Ecology of Problem Individuals and the Efficacy of Selective Wildlife Management

George J. F. Swan, Stephen Redpath, Stuart Bearhop, Robbie McDonald

Research output: Contribution to journalArticle

14 Citations (Scopus)

Abstract

In response to ecological and social drivers, there is a trend towards selective wildlife management that targets the individual rather than the population.

The move towards selectivity in wildlife management is running in parallel with growing recognition of the prevalence and importance of intraspecific variation in ecology and evolution.

As well as being logistically challenging, removing ‘problem individuals’ may inadvertently apply selective pressures on correlated traits (such as sex, size, or social position) that could have indirect, negative impacts on populations.

Social perspectives on ecological outcomes of selective management highlight the importance of interdisciplinary research integrating ecological and social dynamics.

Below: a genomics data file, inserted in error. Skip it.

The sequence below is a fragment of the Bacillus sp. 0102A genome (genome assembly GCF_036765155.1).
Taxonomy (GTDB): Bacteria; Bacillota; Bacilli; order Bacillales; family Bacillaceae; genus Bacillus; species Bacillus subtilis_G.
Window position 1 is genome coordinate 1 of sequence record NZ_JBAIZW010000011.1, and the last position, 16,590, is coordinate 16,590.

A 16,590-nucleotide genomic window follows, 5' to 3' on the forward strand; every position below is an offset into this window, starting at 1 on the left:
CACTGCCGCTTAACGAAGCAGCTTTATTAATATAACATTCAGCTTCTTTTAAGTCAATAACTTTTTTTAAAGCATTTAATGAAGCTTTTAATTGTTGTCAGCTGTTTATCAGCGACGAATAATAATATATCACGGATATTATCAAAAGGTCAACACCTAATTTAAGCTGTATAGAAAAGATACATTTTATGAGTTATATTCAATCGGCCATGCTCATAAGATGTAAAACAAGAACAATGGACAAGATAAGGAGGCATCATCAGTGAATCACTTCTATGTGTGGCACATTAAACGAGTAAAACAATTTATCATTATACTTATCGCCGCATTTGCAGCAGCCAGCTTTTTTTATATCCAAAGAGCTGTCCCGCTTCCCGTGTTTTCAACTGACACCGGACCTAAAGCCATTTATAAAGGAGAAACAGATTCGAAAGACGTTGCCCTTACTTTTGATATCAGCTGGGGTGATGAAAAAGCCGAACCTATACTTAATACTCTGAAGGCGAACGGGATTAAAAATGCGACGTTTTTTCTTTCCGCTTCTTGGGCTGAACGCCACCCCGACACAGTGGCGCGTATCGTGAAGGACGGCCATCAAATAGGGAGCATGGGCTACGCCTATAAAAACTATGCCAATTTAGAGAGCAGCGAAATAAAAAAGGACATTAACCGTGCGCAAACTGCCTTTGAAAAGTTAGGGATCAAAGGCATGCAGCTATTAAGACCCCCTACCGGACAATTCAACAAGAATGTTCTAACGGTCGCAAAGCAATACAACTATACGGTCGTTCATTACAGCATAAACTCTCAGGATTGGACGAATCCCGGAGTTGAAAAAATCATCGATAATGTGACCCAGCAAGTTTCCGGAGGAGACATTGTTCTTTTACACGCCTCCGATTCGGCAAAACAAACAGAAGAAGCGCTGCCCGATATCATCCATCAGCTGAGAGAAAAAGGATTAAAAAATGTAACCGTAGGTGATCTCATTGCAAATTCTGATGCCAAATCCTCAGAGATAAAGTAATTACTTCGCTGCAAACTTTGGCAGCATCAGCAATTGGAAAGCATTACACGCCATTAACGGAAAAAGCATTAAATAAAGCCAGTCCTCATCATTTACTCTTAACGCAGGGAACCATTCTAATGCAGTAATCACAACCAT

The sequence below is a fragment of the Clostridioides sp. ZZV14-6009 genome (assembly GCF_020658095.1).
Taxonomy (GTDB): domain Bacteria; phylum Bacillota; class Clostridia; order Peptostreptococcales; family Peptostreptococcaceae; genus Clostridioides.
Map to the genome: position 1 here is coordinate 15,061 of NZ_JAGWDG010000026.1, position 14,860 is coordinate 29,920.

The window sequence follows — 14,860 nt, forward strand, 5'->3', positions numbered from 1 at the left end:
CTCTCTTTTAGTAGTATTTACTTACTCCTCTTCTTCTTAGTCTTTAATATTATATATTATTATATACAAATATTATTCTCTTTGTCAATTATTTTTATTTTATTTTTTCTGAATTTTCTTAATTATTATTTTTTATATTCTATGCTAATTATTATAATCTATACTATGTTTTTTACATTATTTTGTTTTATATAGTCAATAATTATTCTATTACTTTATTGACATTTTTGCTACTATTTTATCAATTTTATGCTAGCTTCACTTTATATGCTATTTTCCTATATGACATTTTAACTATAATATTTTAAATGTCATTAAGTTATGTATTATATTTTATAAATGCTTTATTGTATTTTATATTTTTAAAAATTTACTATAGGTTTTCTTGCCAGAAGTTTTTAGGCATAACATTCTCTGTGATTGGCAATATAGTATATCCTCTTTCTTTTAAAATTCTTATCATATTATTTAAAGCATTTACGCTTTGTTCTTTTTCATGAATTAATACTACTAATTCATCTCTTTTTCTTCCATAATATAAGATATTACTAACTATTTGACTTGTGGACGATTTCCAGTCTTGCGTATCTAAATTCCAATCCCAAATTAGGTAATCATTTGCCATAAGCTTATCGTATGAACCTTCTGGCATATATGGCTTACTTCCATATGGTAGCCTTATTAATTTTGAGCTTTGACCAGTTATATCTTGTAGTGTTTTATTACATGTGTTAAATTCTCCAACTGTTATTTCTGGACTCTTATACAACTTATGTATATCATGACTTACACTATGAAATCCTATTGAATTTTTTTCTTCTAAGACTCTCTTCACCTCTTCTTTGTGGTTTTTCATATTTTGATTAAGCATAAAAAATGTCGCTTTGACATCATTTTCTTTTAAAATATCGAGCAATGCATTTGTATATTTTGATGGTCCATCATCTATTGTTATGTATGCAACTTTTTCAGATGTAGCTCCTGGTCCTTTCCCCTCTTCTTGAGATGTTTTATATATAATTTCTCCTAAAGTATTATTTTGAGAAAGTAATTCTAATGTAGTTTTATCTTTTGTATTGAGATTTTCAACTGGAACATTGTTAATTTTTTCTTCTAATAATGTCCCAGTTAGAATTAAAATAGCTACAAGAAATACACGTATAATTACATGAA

Original languageEnglish
Pages (from-to)518-530
Number of pages13
JournalTrends in Ecology & Evolution
Volume32
Issue number7
Early online date18 May 2017
DOIs
Publication statusPublished - Jul 2017

Fingerprint

wildlife management
ecology
interdisciplinary research
intraspecific variation
gender
trend
social dynamics

Keywords

  • individual variation
  • predation
  • lethal control
  • conservation conflicts
  • wildlife management

Cite this

Ecology of Problem Individuals and the Efficacy of Selective Wildlife Management. / Swan, George J. F.; Redpath, Stephen; Bearhop, Stuart; McDonald, Robbie.

In: Trends in Ecology & Evolution, Vol. 32, No. 7, 07.2017, p. 518-530.

Research output: Contribution to journalArticle

Swan, George J. F. ; Redpath, Stephen ; Bearhop, Stuart ; McDonald, Robbie. / Ecology of Problem Individuals and the Efficacy of Selective Wildlife Management. In: Trends in Ecology & Evolution. 2017 ; Vol. 32, No. 7. pp. 518-530.
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